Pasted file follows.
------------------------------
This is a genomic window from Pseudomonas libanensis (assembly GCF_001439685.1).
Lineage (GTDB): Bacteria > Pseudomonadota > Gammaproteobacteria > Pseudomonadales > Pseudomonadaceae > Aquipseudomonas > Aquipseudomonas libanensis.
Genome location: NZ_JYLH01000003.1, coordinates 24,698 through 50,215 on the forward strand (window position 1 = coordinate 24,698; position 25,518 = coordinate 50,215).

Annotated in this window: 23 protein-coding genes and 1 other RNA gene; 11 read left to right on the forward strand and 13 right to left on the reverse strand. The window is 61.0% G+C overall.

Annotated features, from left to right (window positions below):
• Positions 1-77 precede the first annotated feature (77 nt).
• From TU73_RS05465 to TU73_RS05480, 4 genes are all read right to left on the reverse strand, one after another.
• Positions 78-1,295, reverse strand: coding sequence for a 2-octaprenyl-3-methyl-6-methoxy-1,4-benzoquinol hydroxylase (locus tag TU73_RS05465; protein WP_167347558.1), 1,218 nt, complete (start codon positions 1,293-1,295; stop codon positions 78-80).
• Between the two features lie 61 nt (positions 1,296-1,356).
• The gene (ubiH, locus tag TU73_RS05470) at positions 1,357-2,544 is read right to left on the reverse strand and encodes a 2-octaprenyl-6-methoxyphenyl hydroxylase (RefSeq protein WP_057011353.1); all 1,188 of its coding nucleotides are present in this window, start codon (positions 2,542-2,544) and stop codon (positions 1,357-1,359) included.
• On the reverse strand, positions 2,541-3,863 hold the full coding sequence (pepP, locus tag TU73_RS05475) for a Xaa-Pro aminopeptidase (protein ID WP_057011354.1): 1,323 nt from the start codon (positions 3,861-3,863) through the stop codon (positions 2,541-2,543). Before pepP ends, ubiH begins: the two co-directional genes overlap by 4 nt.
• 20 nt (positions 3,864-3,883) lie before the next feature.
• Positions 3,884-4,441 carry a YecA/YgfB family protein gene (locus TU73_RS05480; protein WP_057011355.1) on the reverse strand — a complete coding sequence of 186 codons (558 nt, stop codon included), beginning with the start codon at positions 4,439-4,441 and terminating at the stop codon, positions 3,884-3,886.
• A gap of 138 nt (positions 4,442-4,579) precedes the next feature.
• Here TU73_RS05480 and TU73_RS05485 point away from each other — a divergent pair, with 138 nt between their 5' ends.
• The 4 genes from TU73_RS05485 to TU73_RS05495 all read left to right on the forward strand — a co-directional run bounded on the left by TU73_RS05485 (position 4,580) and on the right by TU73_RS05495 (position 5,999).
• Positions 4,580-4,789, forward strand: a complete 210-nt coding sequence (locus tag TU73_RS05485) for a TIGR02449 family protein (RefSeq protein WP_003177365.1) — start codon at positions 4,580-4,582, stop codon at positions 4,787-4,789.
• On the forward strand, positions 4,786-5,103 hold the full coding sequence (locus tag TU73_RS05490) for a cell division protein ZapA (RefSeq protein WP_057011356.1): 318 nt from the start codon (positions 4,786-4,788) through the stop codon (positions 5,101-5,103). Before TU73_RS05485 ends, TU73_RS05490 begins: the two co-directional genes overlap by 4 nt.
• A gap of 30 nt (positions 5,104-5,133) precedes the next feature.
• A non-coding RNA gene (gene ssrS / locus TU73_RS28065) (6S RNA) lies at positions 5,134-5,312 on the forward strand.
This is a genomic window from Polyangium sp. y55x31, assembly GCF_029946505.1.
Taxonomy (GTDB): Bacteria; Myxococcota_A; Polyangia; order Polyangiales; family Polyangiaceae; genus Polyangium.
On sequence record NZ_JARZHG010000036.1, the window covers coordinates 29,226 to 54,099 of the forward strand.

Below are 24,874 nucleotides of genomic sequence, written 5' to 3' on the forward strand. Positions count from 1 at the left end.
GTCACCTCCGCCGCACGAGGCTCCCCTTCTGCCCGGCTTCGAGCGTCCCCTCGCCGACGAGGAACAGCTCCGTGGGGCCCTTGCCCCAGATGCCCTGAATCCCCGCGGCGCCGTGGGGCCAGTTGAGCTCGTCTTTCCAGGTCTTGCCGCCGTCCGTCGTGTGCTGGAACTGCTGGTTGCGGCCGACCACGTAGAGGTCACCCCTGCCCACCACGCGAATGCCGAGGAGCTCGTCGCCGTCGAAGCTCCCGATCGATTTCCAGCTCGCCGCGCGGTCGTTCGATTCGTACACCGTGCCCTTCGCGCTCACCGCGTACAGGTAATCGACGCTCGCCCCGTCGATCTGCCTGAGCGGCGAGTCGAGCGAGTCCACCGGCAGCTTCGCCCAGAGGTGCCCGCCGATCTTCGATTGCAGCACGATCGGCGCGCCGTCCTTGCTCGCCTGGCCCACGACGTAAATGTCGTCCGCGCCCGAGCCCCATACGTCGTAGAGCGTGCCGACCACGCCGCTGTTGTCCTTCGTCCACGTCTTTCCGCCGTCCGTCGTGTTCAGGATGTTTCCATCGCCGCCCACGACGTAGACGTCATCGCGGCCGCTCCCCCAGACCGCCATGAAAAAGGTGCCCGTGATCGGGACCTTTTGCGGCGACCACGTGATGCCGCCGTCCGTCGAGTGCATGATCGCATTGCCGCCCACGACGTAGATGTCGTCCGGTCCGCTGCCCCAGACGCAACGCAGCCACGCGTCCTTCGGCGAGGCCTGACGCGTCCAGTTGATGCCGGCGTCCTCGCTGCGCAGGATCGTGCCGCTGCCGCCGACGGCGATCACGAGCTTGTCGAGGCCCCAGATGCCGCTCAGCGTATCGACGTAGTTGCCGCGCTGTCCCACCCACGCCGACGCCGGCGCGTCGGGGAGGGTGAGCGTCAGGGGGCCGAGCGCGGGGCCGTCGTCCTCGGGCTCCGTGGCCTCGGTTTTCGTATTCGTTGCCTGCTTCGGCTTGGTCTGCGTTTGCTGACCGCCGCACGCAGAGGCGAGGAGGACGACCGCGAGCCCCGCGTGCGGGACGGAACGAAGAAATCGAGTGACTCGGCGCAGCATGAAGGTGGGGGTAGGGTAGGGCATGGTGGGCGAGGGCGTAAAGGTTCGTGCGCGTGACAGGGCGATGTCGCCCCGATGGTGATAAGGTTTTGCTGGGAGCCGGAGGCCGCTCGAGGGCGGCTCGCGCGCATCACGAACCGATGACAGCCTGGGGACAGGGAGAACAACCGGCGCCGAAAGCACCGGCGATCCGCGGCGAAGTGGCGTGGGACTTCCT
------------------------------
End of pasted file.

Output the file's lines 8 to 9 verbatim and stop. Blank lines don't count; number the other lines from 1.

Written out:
• Positions 78-1,295, reverse strand: coding sequence for a 2-octaprenyl-3-methyl-6-methoxy-1,4-benzoquinol hydroxylase (locus tag TU73_RS05465; protein WP_167347558.1), 1,218 nt, complete (start codon positions 1,293-1,295; stop codon positions 78-80).
• Between the two features lie 61 nt (positions 1,296-1,356).